Microsoft shareholders backed a protest vote calling for the company to reveal more about its handling of sexual harassment allegations, in the shadow of recent cases and disclosures that the co-founder Bill Gates has a relationship with an employee of the company.
The call turned out to be a rare vote against management at the company’s annual shareholder meeting and brought about an immediate promise from Microsoft for more transparency. However, the company stopped short of saying it would disclose details of individual cases and did not make any commitments to reopen handling cases from previous years.
The shareholder revolt comes after years of complaints by some workers that the company has denied allegations of harassment pervasive under the disaster. Arjuna Capital, which filed a shareholder proposal to challenge management, said Microsoft’s human resources department had only one lawsuit against the company out of 238 people included in a class action lawsuit. forced discrimination and harassment in 2012.
“Reports of Bill Gates’ inappropriate relationships and sexual advances against Microsoft employees only exacerbate concerns, raising cultural questions raised by top management.” and the board’s role bears considerable responsibility,” it added.
Earlier this year, Microsoft revealed that its board had hired an outside company to look into the decades-long “intimate relationship” Gates had with an employee. Gates resigned from the board before the investigation was complete. The results of any investigation have yet to be released.
The shareholder vote deals a blow to Microsoft’s lofty reputation with investors focused on environmental, social, and governance (ESG) issues. The group was the most widely held company in US ESG funds as of July, according to Bank of America.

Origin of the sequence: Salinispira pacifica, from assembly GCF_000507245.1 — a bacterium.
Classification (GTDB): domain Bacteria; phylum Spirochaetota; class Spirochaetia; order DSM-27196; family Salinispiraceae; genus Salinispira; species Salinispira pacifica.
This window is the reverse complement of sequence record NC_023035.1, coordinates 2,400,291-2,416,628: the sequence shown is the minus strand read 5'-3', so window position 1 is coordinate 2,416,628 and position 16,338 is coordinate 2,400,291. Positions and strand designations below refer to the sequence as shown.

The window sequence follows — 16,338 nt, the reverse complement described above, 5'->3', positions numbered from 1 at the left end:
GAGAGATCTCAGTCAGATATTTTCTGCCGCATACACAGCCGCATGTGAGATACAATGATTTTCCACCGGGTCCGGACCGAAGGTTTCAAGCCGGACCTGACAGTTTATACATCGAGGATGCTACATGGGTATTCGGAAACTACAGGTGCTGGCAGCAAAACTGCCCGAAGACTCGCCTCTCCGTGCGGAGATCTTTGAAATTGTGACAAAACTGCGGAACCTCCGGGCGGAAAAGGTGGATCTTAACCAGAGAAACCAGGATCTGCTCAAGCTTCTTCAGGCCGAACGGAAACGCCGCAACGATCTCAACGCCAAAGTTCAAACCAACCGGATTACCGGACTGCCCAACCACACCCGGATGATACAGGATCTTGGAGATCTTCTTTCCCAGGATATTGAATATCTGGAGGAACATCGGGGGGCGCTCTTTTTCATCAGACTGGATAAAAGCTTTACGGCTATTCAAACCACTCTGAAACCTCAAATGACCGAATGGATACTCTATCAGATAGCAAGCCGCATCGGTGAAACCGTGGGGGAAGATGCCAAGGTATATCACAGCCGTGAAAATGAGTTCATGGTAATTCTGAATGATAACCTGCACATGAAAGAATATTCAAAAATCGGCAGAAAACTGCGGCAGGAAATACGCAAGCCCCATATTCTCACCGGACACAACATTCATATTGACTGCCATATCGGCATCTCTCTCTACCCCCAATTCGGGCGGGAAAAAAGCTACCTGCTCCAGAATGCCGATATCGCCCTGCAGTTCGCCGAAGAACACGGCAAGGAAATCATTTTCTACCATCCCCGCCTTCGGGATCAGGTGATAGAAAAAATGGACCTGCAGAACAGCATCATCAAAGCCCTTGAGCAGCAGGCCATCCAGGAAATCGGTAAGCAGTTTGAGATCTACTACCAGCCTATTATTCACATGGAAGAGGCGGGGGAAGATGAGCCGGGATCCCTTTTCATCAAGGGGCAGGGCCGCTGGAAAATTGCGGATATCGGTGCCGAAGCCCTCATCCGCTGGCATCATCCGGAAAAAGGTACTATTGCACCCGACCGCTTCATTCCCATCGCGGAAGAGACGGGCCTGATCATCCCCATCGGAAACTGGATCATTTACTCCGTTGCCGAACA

The shareholder advisory groups ISS and Glass Lewis have recommended investors support the Arjuna resolution, arguing that failure to effectively address sexual harassment allegations would damage its reputation and employability. use of the company, affecting the shareholders of the company.
“There are new steps we’re going to take that we’ve been thinking about,” Brad Smith, president of Microsoft, said after the vote. “I think the resolution, and the dialogue that we had, helped us advance our decision-making.”
Smith said the company had gathered more inside information about the claims of harassment and realized it was in the “interest of the shareholders” that it was also important to disclose more of this publicly.
He said that during Microsoft’s last financial year, Microsoft investigated 51 complaints and 47 percent were well-founded, compared with 49 percent of the 142 cases investigated the previous year. He added that the drop in claims probably reflects the fact that more people are working from home.
Smith also said Microsoft will conduct an independent review of how it handles harassment complaints and publish the results. However, he did not promise that the company would adopt any recommendations, but only said that the company would “think hard” about implementing the changes.
Smith said Microsoft will also release more details about the company’s gender pay gap, despite shareholders’ rejection of a separate proposal on the matter. The company has been asked to publish the date in the UK and will expand this globally, he added.